Women Could Have an Increased Risk of Developing MCI, Dementia with Atrial Fibrillation


To slow the production of MCI and dementia, utilizing more ways of establishing the diagnoses for women can prevent the progression.

New study findings published in Alzheimer’s & Dementia: The Journal of the Alzheimer’s Association suggest that women with atrial fibrillation can have faster-progressing cognitive impairment and dementia than men with the same condition.

According to the study, atrial fibrillation is one of the most common heart rhythm disorders, defined as an irregular and rapid heart rhythm that can lead to blood clots in the heart. More than 40 million individuals worldwide are affected by atrial fibrillation and have an increased risk of experiencing a stroke compared with individuals who are healthy. Compared to men with the condition, women also experience worse symptoms and outcomes that could lead to death or more immobilizing strokes.

Senior woman with dementia | Image credit: pikselstock - stock.adobe.com

Senior woman with dementia | Image credit: pikselstock - stock.adobe.com

The study confirmed that dementia is also more common in women than men and women with atrial fibrillation have a higher risk of cognitive impairment and dementia. This could be because the heart condition has more than a 2-fold risk of silent strokes, which over time can lead to brain injuries and can only be stopped with oral anticoagulant medication, according to the study.

“Symptoms of atrial fibrillation in women are often ignored by health care providers or attributed to stress or anxiety, so it can go undiagnosed for long period of time, while men are more likely to be diagnosed and treated quickly,” study author Kathryn Wood, PhD, RN, FAHA, FAAN, of Emory University said in the press release. “Being undiagnosed means not receiving oral anticoagulant medication to prevent blood clots and strokes caused by atrial fibrillation. These women may be having clots that go to small blood vessels in their brain, causing them to lose brain function gradually and develop cognitive impairment.”

In the press release, the authors explained that this was the first study conducted using various data to conclude why women and more likely to develop these illnesses than men.

“[European Society of Cardiology] Guidelines for the care of patients with atrial fibrillation recommend oral anticoagulants for both women and men. However, we know that women are less likely to receive these medications than men. This is another reason why women may have small silent strokes that go unrecognized and damage brain tissue leading to cognitive impairment.,” Wood said in the press release.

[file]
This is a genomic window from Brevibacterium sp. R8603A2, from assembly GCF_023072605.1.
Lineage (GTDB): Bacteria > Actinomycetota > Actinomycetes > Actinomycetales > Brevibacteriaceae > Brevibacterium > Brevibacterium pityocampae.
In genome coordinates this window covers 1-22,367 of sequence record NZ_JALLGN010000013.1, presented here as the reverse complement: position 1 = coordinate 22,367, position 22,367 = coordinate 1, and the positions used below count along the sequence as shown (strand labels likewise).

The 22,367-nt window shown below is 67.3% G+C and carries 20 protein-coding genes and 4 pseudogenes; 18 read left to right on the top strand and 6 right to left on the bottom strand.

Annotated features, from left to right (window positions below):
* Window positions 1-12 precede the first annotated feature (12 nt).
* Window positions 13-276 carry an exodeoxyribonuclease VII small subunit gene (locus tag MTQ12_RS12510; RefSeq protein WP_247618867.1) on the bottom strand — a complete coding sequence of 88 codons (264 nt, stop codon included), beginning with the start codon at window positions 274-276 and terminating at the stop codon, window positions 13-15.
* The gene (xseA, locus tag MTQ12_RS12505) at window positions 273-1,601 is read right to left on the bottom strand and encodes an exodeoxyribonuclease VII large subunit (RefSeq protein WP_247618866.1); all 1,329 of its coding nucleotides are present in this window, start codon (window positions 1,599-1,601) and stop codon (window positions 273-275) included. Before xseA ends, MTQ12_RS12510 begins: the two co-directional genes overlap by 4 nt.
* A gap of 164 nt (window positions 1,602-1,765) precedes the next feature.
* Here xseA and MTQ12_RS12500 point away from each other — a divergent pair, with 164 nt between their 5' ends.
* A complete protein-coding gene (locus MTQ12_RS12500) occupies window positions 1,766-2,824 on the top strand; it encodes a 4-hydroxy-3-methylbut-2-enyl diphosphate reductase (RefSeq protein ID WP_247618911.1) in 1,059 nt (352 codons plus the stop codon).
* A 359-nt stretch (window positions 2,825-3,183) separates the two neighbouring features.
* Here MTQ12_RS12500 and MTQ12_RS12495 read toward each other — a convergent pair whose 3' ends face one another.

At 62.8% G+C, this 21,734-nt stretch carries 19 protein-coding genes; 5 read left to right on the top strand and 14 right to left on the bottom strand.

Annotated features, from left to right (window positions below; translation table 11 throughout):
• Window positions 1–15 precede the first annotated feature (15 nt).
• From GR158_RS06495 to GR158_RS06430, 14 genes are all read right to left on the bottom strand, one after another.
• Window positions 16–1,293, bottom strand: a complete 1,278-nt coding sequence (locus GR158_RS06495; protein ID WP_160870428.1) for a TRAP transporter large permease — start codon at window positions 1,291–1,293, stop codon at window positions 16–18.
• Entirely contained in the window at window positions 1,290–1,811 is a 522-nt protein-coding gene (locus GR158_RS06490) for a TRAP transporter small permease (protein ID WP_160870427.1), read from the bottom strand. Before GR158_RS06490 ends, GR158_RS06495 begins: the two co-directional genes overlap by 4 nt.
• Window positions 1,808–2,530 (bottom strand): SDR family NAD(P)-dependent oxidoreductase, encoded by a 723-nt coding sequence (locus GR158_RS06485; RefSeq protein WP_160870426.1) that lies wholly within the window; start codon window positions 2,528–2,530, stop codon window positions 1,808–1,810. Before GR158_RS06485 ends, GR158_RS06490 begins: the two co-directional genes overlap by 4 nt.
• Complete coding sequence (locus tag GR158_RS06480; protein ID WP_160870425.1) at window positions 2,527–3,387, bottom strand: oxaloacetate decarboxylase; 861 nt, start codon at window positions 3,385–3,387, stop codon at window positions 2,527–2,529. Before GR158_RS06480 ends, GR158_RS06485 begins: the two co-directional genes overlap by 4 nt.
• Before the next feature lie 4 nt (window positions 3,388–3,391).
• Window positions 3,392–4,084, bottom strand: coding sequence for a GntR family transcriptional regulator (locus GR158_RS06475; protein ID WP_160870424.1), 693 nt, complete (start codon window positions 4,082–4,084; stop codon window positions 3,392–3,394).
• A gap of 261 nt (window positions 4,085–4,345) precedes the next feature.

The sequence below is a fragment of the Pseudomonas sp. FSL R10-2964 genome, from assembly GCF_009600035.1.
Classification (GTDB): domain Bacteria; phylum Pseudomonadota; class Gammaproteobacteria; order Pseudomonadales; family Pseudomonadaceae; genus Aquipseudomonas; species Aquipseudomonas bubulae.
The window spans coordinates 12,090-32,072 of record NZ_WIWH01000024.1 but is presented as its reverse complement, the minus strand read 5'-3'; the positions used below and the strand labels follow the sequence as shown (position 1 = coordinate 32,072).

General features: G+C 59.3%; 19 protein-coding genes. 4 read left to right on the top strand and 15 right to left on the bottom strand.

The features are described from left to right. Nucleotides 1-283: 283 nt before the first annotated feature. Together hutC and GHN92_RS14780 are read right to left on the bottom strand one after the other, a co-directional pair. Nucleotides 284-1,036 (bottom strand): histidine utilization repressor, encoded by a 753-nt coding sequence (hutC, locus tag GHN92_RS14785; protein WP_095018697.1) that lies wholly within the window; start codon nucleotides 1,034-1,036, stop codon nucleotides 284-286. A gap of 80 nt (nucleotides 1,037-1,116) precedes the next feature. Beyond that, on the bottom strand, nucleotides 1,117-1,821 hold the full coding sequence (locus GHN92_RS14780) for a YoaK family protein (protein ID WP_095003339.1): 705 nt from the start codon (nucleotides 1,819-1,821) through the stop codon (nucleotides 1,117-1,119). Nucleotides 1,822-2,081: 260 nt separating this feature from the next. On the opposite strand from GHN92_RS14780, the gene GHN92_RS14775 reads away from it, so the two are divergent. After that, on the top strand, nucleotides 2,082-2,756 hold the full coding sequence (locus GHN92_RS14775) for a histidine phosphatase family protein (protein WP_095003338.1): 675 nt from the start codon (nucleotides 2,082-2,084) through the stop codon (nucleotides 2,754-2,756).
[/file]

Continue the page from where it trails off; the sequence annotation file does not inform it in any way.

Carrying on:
In the study, investigators included 43,630 individuals from the National Alzheimer Coordinating Center (NACC). Of those, 4,593 had atrial fibrillation and 39,037 did not. The average age of the participants was 78.5 and 46% were women. In order to complete the study, the participants had to have 3 annual clinic visits where they were required to take a neuropsychological test that determined whether they were characterized as normal cognition, mild cognitive (MCI), or dementia.

“The researchers analyzed the associations between 1) atrial fibrillation and baseline cognitive diagnosis; and 2) atrial fibrillation and time to progression in cognitive diagnosis. The analyses were adjusted for factors that could influence the relationships including age, sex, race, education, body mass index, smoking, depression, hypertension, diabetes, high cholesterol, heart failure, stroke, and sleep apnea. Men and women with atrial fibrillation were compared to those without the condition and differences by gender were examined,” the authors wrote in the press release.

The study concluded that women with atrial fibrillation were 3 times more likely to have MCI or dementia than men. After a 4-year follow-up appointment, the women were classified as worse stages of MCI and dementia.

The findings suggest that in order to slow the production of MCI and dementia, more approaches to establishing the diagnoses for women can prevent the progression.


Women with common heart rhythm disorder have faster cognitive decline than men. News release. EurekAlert!. June 23, 2023. Accessed June 29, 2023. https://www.eurekalert.org/news-releases/993243.

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